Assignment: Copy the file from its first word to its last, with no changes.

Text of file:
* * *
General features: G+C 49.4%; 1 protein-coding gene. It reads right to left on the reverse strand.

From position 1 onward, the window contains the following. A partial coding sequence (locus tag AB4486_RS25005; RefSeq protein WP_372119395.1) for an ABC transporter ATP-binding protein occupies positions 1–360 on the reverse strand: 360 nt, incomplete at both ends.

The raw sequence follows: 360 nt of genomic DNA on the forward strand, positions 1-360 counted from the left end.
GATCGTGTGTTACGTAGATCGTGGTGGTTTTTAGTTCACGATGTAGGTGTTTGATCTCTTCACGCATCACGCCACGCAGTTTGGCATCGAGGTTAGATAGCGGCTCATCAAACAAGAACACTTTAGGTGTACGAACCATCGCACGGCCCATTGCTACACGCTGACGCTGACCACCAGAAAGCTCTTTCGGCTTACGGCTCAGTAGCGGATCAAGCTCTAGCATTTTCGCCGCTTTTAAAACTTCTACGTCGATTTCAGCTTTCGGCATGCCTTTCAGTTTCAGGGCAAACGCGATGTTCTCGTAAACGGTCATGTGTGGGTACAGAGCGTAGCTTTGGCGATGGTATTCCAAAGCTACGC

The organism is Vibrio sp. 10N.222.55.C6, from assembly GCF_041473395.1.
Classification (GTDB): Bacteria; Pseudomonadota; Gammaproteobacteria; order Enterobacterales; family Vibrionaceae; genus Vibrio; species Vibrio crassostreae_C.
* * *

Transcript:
General features: G+C 49.4%; 1 protein-coding gene. It reads right to left on the reverse strand.

From position 1 onward, the window contains the following. A partial coding sequence (locus tag AB4486_RS25005; RefSeq protein WP_372119395.1) for an ABC transporter ATP-binding protein occupies positions 1–360 on the reverse strand: 360 nt, incomplete at both ends.

The raw sequence follows: 360 nt of genomic DNA on the forward strand, positions 1-360 counted from the left end.
GATCGTGTGTTACGTAGATCGTGGTGGTTTTTAGTTCACGATGTAGGTGTTTGATCTCTTCACGCATCACGCCACGCAGTTTGGCATCGAGGTTAGATAGCGGCTCATCAAACAAGAACACTTTAGGTGTACGAACCATCGCACGGCCCATTGCTACACGCTGACGCTGACCACCAGAAAGCTCTTTCGGCTTACGGCTCAGTAGCGGATCAAGCTCTAGCATTTTCGCCGCTTTTAAAACTTCTACGTCGATTTCAGCTTTCGGCATGCCTTTCAGTTTCAGGGCAAACGCGATGTTCTCGTAAACGGTCATGTGTGGGTACAGAGCGTAGCTTTGGCGATGGTATTCCAAAGCTACGC

The organism is Vibrio sp. 10N.222.55.C6, from assembly GCF_041473395.1.
Classification (GTDB): Bacteria; Pseudomonadota; Gammaproteobacteria; order Enterobacterales; family Vibrionaceae; genus Vibrio; species Vibrio crassostreae_C.